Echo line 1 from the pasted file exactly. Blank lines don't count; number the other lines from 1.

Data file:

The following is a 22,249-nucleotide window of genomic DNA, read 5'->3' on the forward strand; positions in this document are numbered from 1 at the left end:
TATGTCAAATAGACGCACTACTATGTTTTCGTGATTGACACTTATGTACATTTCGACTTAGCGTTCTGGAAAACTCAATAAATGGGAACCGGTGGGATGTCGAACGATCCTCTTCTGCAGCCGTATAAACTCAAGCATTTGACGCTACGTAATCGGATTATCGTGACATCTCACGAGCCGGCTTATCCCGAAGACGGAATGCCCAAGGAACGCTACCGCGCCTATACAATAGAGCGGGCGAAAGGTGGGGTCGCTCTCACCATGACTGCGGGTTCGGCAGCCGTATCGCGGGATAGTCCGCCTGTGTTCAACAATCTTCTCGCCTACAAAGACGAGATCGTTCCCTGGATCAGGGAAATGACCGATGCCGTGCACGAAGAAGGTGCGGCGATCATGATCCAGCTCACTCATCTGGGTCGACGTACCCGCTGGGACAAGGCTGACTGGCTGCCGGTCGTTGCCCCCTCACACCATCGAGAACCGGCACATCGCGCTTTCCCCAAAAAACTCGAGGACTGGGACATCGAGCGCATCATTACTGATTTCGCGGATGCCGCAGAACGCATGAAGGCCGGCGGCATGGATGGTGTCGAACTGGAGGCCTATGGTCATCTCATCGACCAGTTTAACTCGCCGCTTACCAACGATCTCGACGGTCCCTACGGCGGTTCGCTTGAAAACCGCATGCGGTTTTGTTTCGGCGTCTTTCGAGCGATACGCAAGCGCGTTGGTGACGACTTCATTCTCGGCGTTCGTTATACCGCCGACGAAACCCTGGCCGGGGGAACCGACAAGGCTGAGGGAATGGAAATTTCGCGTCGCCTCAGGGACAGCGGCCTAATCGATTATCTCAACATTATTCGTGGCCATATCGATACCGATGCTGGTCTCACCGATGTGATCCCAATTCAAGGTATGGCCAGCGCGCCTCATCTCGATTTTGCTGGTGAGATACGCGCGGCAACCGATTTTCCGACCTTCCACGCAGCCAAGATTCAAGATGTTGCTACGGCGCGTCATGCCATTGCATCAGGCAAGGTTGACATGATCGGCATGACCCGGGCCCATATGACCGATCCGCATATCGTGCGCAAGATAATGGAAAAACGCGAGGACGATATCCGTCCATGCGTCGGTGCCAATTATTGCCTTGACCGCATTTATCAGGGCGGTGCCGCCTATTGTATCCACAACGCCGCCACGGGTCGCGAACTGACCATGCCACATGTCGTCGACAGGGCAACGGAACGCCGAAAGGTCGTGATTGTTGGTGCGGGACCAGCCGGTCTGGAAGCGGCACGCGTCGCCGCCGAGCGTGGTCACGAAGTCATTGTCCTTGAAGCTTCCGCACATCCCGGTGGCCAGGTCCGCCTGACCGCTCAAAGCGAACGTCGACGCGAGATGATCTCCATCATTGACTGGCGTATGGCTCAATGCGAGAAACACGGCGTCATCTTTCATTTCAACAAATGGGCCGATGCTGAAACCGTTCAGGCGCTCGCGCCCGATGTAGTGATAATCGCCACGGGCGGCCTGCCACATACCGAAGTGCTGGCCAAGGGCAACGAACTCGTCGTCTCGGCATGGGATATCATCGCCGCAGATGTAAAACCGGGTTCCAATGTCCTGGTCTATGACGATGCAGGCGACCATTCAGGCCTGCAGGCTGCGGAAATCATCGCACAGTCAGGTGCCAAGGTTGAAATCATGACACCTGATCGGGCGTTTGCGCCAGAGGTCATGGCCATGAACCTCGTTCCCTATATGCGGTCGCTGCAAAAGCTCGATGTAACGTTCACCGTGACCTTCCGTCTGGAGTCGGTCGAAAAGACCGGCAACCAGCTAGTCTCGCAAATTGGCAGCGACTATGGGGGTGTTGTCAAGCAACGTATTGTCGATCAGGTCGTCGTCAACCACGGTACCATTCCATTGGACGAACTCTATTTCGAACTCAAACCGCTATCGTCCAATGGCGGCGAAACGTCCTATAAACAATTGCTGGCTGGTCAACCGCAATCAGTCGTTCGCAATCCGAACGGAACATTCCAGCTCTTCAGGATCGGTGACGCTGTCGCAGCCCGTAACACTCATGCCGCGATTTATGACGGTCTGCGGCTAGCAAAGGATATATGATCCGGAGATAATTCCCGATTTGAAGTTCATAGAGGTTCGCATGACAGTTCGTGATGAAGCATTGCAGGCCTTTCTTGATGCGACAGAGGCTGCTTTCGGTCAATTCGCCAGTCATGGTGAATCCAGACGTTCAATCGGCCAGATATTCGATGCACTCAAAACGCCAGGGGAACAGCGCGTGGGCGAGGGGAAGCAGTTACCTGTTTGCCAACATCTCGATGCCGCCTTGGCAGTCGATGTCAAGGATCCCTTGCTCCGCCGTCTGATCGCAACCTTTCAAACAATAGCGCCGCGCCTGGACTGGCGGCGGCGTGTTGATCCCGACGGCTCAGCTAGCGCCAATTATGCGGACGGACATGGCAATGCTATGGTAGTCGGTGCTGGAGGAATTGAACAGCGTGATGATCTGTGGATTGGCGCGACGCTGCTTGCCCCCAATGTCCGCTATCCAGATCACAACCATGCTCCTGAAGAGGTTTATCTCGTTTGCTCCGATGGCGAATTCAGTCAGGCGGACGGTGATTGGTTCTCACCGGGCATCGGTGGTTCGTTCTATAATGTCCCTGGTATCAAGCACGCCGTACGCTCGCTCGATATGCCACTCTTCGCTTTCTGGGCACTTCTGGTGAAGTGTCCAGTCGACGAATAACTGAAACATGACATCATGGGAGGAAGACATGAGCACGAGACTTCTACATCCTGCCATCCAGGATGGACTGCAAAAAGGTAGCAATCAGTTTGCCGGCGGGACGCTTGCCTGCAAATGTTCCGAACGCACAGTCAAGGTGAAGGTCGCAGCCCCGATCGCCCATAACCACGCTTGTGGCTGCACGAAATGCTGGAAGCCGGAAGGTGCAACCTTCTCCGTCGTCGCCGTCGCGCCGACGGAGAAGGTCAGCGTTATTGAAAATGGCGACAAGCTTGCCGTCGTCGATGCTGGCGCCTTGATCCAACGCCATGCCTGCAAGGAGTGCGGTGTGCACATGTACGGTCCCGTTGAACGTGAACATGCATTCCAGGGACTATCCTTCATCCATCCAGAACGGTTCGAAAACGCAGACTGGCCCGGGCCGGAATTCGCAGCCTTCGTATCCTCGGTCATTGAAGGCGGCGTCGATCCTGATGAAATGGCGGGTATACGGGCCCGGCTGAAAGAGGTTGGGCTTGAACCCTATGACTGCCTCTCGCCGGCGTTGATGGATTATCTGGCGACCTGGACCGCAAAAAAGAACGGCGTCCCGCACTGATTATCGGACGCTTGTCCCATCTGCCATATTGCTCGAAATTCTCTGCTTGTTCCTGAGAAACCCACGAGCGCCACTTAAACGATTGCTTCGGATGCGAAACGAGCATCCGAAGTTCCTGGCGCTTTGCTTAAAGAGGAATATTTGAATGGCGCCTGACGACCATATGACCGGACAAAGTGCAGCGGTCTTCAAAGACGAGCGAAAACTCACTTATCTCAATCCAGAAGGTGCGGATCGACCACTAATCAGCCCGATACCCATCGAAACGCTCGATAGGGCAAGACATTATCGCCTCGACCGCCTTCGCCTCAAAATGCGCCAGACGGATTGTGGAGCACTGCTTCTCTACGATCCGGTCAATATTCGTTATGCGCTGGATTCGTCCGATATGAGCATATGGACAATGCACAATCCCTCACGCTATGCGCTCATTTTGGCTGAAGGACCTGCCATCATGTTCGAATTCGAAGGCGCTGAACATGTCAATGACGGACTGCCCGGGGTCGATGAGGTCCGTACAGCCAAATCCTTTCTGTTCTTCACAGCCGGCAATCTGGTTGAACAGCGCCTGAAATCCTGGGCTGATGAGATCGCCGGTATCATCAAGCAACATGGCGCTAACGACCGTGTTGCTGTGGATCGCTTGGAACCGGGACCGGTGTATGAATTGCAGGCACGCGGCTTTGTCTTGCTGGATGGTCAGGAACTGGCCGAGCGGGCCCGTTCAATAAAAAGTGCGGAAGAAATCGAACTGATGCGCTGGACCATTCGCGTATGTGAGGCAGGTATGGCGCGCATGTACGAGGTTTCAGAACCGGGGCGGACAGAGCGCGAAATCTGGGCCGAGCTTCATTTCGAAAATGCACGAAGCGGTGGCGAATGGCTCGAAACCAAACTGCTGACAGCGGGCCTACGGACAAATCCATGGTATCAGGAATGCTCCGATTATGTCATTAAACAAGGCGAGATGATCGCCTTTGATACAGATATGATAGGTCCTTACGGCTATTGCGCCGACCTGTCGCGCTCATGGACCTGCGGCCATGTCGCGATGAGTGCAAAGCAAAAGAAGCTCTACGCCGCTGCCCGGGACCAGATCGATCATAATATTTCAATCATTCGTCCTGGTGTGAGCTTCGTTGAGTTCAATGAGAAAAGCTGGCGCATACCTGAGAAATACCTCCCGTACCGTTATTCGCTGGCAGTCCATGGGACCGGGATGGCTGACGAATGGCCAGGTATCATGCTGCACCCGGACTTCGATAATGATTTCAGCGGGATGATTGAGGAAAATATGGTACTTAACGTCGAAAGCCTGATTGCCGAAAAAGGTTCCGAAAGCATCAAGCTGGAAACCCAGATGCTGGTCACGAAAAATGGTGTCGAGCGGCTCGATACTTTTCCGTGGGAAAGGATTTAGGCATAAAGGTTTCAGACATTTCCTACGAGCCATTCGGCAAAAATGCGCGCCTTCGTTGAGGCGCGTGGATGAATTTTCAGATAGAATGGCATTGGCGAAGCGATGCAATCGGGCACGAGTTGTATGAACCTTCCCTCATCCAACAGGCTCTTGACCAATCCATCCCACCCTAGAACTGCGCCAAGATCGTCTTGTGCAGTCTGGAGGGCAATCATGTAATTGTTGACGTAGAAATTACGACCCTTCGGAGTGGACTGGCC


The following is a 22,249-nucleotide window of genomic DNA, read 5'->3' on the forward strand; positions in this document are numbered from 1 at the left end: